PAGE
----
I remember with utter clarity the moment Sophie first performed "Something Old, Something New" for me. She had just finished it, Mama Louise was consulting on the newest additions, and we were at Bamff in the Morning Room. Everything was cast in a kind of golden/pink light. It was one of the happiest moments of my life. It came to symbolize something. Something old and something new-- and all the "splendid times that would probably ensue." (And they did!) I beamed, still stunned and still wondering how I had fallen into this surreal crevice of people who seemed to be just embracing me all the time. And I remember thinking that I needed to pay attention to this moment because Sophie's album was going to be something so special. So unlike anything in contemporary song writing.
Looking at the landscape of music during my lifetime, I have a hard time naming many, if any, lyricists who leave their guts on the table the way Sophie does. F. Scott Fitzgerald said that price you pay for doing first rate professional work is that you've got to "sell your heart." Sophie does that and somehow manages to keep it too. She is unflinching from the grief she's experienced. And even though I missed that darkest chapter in her life, when Fred was quickly and unexpectedly taken from her, I can't help but know -- because she has succeeded in conveying to me through song and soul-- the strange dark place she journeyed through.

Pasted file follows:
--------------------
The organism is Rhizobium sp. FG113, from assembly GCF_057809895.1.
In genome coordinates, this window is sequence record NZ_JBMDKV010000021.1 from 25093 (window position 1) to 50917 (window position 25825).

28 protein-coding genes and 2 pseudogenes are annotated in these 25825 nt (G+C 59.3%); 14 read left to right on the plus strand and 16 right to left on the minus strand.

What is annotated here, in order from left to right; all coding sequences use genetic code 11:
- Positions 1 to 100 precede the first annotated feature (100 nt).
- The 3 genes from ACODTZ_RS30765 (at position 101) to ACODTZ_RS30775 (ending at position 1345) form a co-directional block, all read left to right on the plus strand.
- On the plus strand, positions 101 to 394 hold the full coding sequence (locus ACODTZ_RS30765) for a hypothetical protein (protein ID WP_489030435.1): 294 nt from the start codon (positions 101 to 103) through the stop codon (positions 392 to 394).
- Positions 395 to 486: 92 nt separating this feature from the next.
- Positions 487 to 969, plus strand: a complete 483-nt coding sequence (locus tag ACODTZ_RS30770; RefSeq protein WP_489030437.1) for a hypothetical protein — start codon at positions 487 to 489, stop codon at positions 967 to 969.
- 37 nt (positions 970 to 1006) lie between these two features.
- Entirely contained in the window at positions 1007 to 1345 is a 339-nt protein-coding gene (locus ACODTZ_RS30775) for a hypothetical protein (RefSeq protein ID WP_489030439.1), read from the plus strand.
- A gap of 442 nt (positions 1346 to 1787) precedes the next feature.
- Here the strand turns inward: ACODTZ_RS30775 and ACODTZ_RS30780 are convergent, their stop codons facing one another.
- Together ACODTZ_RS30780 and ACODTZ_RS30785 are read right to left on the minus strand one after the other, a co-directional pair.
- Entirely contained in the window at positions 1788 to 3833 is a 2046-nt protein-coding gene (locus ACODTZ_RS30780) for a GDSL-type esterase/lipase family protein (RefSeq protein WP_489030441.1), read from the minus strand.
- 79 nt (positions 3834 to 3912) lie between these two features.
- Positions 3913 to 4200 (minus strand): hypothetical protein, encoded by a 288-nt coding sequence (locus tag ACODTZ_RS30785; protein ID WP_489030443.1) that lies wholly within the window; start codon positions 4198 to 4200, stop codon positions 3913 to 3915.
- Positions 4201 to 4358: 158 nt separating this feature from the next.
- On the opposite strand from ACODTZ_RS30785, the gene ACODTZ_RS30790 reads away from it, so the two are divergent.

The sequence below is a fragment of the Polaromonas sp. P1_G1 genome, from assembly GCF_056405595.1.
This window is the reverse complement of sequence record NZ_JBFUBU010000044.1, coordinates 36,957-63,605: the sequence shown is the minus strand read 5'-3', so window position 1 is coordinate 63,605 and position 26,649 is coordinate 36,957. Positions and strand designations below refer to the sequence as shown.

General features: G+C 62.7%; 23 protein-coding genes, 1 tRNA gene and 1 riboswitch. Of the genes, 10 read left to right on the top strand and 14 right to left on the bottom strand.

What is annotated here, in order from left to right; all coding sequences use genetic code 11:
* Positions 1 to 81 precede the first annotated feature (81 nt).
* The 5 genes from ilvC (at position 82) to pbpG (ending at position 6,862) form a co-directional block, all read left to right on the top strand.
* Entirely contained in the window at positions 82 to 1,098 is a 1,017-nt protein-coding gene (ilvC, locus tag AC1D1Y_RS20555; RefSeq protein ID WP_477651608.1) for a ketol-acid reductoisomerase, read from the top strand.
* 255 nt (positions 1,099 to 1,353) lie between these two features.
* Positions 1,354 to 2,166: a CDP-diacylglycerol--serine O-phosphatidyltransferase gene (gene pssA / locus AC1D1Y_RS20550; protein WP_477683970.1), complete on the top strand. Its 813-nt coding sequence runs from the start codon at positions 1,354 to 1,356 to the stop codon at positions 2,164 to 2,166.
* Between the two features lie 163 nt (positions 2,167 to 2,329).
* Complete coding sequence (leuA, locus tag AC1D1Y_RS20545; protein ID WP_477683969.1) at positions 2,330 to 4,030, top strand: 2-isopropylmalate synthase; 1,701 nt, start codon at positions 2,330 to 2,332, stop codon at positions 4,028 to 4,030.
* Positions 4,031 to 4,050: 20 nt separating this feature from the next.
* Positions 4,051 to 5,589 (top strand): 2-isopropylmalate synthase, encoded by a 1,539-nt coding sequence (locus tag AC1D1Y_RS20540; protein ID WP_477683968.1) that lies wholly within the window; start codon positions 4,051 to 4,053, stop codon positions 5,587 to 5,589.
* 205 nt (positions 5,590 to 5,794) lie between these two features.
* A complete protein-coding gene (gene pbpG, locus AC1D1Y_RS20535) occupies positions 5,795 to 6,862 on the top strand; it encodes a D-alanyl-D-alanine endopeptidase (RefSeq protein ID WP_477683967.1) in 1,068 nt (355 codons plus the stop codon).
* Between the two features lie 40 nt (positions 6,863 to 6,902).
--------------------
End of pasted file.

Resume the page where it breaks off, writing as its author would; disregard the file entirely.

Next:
In "Something Old, Something New," the vivid New York she experienced in the aftermath of Fred's death is perfectly etched, and we see the city as a perfect conduit to move her into the alternate version of her life without Fred. And the friends who would help her. The upside down bridal imagery is arresting. It breaks and eventually raises my heart to think of her re-imagining her wedding and her future.
"Song I Never Wrote For You," was the first original song off the album I heard. And also, the last song I heard Sophie play live on my last day in Scotland. She was just wrapping up recording the album. I heard some not-quite mixed tracks. And on Dublin street, as I went through clothes to give away, her simple, pure piano version echoed down the hall to me as she played. I thought about Fred and I thought about Sophie and how I would miss this part of my life so dreadfully. No part of my American life is as simple, or bare, or uncomplicated, or earnest as any moment I spent with Sophie. Except for when I listen to her album from my house in Hollywood.
Sophie Ramsay is a blessing to this or any life. Add her to yours.